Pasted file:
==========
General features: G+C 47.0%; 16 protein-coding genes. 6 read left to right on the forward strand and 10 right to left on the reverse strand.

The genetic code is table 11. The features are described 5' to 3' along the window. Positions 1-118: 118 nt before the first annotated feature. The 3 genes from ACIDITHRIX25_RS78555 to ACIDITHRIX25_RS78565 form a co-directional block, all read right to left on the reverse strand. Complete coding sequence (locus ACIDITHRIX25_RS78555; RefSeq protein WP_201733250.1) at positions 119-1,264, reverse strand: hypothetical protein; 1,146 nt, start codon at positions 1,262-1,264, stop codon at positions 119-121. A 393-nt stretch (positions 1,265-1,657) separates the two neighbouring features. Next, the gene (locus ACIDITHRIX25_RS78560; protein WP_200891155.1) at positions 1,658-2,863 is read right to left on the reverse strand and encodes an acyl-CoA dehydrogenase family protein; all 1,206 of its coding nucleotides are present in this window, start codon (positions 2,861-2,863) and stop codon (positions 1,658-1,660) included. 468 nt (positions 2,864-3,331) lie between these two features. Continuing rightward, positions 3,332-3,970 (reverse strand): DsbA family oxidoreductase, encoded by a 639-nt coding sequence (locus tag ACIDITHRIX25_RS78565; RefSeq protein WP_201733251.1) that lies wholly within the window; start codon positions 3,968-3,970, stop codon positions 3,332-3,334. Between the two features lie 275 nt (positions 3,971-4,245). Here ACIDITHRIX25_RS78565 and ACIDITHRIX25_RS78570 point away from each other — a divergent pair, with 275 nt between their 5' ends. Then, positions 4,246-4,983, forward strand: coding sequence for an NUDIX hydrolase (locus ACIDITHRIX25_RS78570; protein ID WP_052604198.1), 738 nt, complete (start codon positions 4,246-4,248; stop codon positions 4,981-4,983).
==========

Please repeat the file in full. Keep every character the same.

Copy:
General features: G+C 47.0%; 16 protein-coding genes. 6 read left to right on the forward strand and 10 right to left on the reverse strand.

The genetic code is table 11. The features are described 5' to 3' along the window. Positions 1-118: 118 nt before the first annotated feature. The 3 genes from ACIDITHRIX25_RS78555 to ACIDITHRIX25_RS78565 form a co-directional block, all read right to left on the reverse strand. Complete coding sequence (locus ACIDITHRIX25_RS78555; RefSeq protein WP_201733250.1) at positions 119-1,264, reverse strand: hypothetical protein; 1,146 nt, start codon at positions 1,262-1,264, stop codon at positions 119-121. A 393-nt stretch (positions 1,265-1,657) separates the two neighbouring features. Next, the gene (locus ACIDITHRIX25_RS78560; protein WP_200891155.1) at positions 1,658-2,863 is read right to left on the reverse strand and encodes an acyl-CoA dehydrogenase family protein; all 1,206 of its coding nucleotides are present in this window, start codon (positions 2,861-2,863) and stop codon (positions 1,658-1,660) included. 468 nt (positions 2,864-3,331) lie between these two features. Continuing rightward, positions 3,332-3,970 (reverse strand): DsbA family oxidoreductase, encoded by a 639-nt coding sequence (locus tag ACIDITHRIX25_RS78565; RefSeq protein WP_201733251.1) that lies wholly within the window; start codon positions 3,968-3,970, stop codon positions 3,332-3,334. Between the two features lie 275 nt (positions 3,971-4,245). Here ACIDITHRIX25_RS78565 and ACIDITHRIX25_RS78570 point away from each other — a divergent pair, with 275 nt between their 5' ends. Then, positions 4,246-4,983, forward strand: coding sequence for an NUDIX hydrolase (locus ACIDITHRIX25_RS78570; protein ID WP_052604198.1), 738 nt, complete (start codon positions 4,246-4,248; stop codon positions 4,981-4,983).